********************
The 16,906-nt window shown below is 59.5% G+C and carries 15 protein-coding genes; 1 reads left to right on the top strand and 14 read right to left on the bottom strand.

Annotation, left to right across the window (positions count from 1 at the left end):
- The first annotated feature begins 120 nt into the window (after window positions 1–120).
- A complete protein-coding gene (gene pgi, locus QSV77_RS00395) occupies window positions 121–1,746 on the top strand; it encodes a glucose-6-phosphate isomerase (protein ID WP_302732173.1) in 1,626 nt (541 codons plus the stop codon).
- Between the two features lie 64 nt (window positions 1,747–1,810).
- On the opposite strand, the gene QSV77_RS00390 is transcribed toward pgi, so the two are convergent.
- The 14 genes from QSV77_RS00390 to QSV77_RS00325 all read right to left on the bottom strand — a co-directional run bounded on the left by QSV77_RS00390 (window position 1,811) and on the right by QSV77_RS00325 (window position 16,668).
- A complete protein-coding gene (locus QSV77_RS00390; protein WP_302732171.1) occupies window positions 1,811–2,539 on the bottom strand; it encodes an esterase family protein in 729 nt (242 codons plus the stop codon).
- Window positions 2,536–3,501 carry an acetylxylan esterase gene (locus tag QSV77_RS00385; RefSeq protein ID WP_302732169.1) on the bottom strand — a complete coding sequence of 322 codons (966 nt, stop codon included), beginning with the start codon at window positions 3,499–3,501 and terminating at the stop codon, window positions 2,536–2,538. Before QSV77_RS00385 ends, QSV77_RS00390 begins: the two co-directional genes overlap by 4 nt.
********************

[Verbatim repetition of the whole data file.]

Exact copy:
The 16,906-nt window shown below is 59.5% G+C and carries 15 protein-coding genes; 1 reads left to right on the top strand and 14 read right to left on the bottom strand.

Annotation, left to right across the window (positions count from 1 at the left end):
- The first annotated feature begins 120 nt into the window (after window positions 1–120).
- A complete protein-coding gene (gene pgi, locus QSV77_RS00395) occupies window positions 121–1,746 on the top strand; it encodes a glucose-6-phosphate isomerase (protein ID WP_302732173.1) in 1,626 nt (541 codons plus the stop codon).
- Between the two features lie 64 nt (window positions 1,747–1,810).
- On the opposite strand, the gene QSV77_RS00390 is transcribed toward pgi, so the two are convergent.
- The 14 genes from QSV77_RS00390 to QSV77_RS00325 all read right to left on the bottom strand — a co-directional run bounded on the left by QSV77_RS00390 (window position 1,811) and on the right by QSV77_RS00325 (window position 16,668).
- A complete protein-coding gene (locus QSV77_RS00390; protein WP_302732171.1) occupies window positions 1,811–2,539 on the bottom strand; it encodes an esterase family protein in 729 nt (242 codons plus the stop codon).
- Window positions 2,536–3,501 carry an acetylxylan esterase gene (locus tag QSV77_RS00385; RefSeq protein ID WP_302732169.1) on the bottom strand — a complete coding sequence of 322 codons (966 nt, stop codon included), beginning with the start codon at window positions 3,499–3,501 and terminating at the stop codon, window positions 2,536–2,538. Before QSV77_RS00385 ends, QSV77_RS00390 begins: the two co-directional genes overlap by 4 nt.